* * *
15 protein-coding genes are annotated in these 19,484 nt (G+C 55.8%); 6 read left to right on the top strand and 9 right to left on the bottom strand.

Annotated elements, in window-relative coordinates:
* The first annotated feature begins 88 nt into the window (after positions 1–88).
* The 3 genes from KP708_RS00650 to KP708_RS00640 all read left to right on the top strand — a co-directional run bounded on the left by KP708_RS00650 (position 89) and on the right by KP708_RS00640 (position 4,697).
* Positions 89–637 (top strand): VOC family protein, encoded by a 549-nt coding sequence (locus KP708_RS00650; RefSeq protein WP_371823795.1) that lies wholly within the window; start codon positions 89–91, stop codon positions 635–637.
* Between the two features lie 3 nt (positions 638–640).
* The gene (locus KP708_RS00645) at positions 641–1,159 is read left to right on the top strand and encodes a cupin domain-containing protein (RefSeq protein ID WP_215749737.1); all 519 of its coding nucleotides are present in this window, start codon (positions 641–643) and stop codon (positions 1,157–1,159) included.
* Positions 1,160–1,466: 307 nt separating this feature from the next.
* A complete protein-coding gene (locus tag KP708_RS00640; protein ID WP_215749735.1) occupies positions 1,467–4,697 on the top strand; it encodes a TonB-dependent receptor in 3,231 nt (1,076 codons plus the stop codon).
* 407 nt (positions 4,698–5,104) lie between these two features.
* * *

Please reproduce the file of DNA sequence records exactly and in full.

15 protein-coding genes are annotated in these 19,484 nt (G+C 55.8%); 6 read left to right on the top strand and 9 right to left on the bottom strand.

Annotated elements, in window-relative coordinates:
* The first annotated feature begins 88 nt into the window (after positions 1–88).
* The 3 genes from KP708_RS00650 to KP708_RS00640 all read left to right on the top strand — a co-directional run bounded on the left by KP708_RS00650 (position 89) and on the right by KP708_RS00640 (position 4,697).
* Positions 89–637 (top strand): VOC family protein, encoded by a 549-nt coding sequence (locus KP708_RS00650; RefSeq protein WP_371823795.1) that lies wholly within the window; start codon positions 89–91, stop codon positions 635–637.
* Between the two features lie 3 nt (positions 638–640).
* The gene (locus KP708_RS00645) at positions 641–1,159 is read left to right on the top strand and encodes a cupin domain-containing protein (RefSeq protein ID WP_215749737.1); all 519 of its coding nucleotides are present in this window, start codon (positions 641–643) and stop codon (positions 1,157–1,159) included.
* Positions 1,160–1,466: 307 nt separating this feature from the next.
* A complete protein-coding gene (locus tag KP708_RS00640; protein ID WP_215749735.1) occupies positions 1,467–4,697 on the top strand; it encodes a TonB-dependent receptor in 3,231 nt (1,076 codons plus the stop codon).
* 407 nt (positions 4,698–5,104) lie between these two features.